The ultimate travel bucket list: From A to Z
A for ANDES
This towering mountain range stretches an entire continent, offering spectacular vistas and the chance to rub shoulders with ancient civilisations throughout. The ultimate way to experience the Andes is on foot, the way Incans and Quechuans and Mapuches have for centuries. That might be a climb with crampons and ice axes to the summit of the Villarrica volcano in Chile, or a trek through soaring mountain passes on the Salkantay Trail in Peru; it could be getting lost in the winding streets of La Paz in Bolivia, or a hike through coffee plantations in the highlands of Colombia. Each experience is an ultimate adventure in itself.
B for BUTLER
Once the preserve of the filthy rich, today butlers help ordinary mortals to live more fabulously. And they're not only confined to luxury hotels. On board a Silversea cruise ship, the butler won't blink an eye if you answer the door wearing pyjamas and a dishevelled look and want a cup of tea served in bed. Guests checking in to the Park Hyatt Sydney can avail themselves of another pair of hands to buy a shirt, press a skirt or source a glamorous trinket while Miami's Ritz-Carlton South Beach boasts a tanning butler. Job description? Applying sunscreen and spritzing the overheated.
C for CYCLING
Belgium is high on the list of greatest countries for two-wheeled tourism. Riding the 850-kilometre Flemish Cycle Route is no major athletic feat. It's relaxed and comfortable, gliding along car-free cycleways, towpaths by canals and quiet country lanes. There's ever-changing scenery, a seemingly infinite range of Belgian beers and beautiful small towns. Ghent and Bruges are justifiably famous, but also charming are places you may never have heard of; Diksmuiden, Turnhout, Duffel (bags and coats, remember?) and Kortrijk. There's tragic history too. The route passes the World War I trenches and cemeteries of Flanders fields. This writer paused for the moving remembrance ceremony at dusk in Ypres, raised a glass to my grandfather's fallen comrades and pedalled on. The Flemish Cycle Route was my first long ride in Europe. It suited a rookie cyclist perfectly.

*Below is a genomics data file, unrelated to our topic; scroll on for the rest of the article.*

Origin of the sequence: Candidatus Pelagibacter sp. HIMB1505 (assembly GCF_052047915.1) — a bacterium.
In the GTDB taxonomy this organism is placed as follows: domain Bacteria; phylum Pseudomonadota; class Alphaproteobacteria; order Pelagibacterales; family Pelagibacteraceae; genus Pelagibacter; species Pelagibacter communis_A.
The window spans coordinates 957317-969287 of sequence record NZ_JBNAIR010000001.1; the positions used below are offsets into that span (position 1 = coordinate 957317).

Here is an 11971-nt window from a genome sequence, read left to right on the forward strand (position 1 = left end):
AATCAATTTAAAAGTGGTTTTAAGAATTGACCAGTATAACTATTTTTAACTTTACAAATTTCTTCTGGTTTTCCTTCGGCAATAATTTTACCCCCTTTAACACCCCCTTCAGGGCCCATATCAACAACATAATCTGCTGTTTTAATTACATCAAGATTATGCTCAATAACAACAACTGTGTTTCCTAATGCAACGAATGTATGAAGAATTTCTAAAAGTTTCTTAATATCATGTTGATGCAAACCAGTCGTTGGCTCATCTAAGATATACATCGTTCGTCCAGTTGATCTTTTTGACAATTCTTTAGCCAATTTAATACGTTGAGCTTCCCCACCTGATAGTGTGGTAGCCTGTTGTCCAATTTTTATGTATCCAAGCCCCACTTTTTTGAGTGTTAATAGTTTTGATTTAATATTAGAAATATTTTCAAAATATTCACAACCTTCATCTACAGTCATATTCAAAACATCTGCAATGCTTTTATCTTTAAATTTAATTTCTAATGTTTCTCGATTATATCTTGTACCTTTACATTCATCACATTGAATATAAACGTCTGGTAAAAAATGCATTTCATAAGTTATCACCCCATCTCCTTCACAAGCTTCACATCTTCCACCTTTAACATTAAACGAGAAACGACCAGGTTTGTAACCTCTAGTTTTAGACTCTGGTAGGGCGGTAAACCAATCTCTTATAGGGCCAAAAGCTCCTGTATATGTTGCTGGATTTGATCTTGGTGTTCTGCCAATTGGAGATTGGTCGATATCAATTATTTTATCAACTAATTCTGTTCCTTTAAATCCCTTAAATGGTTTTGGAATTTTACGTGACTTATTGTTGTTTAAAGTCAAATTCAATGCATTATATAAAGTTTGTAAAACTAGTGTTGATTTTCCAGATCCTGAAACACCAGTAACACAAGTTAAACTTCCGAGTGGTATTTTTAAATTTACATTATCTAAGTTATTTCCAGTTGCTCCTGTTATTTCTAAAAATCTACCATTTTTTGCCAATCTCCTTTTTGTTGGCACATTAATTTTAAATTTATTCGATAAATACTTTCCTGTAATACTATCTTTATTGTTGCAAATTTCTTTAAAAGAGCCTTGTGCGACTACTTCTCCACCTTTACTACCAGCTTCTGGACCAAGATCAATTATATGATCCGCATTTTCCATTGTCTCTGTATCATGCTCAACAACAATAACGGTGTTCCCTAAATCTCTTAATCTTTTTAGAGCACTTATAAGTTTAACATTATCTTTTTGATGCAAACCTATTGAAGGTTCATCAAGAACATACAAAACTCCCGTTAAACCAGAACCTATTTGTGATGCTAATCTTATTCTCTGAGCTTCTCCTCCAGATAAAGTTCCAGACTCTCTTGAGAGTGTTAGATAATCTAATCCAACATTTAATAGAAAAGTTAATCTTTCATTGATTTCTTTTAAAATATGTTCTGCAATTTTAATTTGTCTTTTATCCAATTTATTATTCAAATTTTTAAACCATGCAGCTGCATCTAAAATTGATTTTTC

There's a reason Jurassic Park opens on a dusty dig site in Montana: the place is stuffed full of fossils, like many of its neighbouring states. Tyrannosaurus Rex was first discovered in Colorado, then Wyoming. A mummified hadrosaur was unearthed in North Dakota badlands. In fact, the Rocky Mountains area is a dazzling playground for dino-enthusiasts - and not just for paleontology museums, though there are more than a dozen (Museum of the Rockies, in Bozeman, is the standout). A self-drive ''Montana Dinosaur Trail'' takes discovery to the open road, linking spectacular natural formations such as Makoshika State Park with major field sites. Plan early enough and you can even join an active dig.
E for ENDS OF THE EARTH